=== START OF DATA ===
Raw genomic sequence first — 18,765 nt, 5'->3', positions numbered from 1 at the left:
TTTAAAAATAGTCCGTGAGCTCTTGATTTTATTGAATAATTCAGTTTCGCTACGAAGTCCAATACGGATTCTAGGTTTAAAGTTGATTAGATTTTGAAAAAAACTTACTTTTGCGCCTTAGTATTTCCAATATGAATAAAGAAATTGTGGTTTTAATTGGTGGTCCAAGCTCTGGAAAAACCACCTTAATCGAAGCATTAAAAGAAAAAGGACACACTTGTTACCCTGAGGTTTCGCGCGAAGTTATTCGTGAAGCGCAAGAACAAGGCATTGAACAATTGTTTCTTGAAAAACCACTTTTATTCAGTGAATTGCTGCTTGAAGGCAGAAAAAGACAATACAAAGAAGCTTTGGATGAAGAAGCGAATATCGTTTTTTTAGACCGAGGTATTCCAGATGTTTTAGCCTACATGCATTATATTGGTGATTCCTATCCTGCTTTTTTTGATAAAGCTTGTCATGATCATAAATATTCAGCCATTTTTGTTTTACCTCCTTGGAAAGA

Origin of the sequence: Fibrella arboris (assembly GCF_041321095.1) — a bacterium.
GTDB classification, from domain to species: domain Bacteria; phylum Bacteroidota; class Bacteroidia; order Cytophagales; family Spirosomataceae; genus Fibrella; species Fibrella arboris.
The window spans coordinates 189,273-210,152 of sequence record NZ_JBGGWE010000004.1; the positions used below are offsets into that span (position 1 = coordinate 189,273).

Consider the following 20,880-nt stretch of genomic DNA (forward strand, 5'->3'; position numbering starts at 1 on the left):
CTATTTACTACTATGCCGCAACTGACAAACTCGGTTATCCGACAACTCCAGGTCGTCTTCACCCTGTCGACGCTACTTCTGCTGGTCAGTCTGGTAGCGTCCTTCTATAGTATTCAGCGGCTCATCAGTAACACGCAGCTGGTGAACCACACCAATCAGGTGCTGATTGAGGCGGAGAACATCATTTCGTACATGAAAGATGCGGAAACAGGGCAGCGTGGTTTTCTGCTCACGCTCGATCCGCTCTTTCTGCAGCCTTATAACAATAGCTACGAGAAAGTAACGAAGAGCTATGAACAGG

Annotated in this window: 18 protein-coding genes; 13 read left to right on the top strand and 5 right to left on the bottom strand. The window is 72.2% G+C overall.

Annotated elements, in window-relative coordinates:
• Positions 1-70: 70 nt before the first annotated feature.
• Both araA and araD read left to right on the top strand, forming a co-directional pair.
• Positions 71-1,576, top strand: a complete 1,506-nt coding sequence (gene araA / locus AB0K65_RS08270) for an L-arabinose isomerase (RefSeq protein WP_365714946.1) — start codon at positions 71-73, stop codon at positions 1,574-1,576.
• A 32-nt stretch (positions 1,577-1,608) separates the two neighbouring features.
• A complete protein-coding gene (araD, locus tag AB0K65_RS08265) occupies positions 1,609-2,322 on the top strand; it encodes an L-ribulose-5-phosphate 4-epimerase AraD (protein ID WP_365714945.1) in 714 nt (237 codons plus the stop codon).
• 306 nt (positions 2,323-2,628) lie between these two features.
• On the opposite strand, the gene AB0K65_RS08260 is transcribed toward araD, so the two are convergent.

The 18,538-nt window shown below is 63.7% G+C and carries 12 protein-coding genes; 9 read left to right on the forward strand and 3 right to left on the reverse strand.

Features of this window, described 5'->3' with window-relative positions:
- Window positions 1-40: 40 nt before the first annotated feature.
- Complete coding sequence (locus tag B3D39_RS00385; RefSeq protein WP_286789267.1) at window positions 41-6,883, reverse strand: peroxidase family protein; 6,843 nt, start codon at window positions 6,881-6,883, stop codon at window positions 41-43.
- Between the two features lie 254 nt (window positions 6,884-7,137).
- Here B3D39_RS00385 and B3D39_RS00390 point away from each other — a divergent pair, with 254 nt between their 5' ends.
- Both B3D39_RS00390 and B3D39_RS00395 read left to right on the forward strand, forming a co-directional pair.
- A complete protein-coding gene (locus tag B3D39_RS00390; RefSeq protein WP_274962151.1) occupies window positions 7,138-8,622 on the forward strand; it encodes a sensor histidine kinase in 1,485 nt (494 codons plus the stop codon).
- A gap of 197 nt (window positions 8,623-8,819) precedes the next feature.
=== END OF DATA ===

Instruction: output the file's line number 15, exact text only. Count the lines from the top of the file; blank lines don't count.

• 306 nt (positions 2,323-2,628) lie between these two features.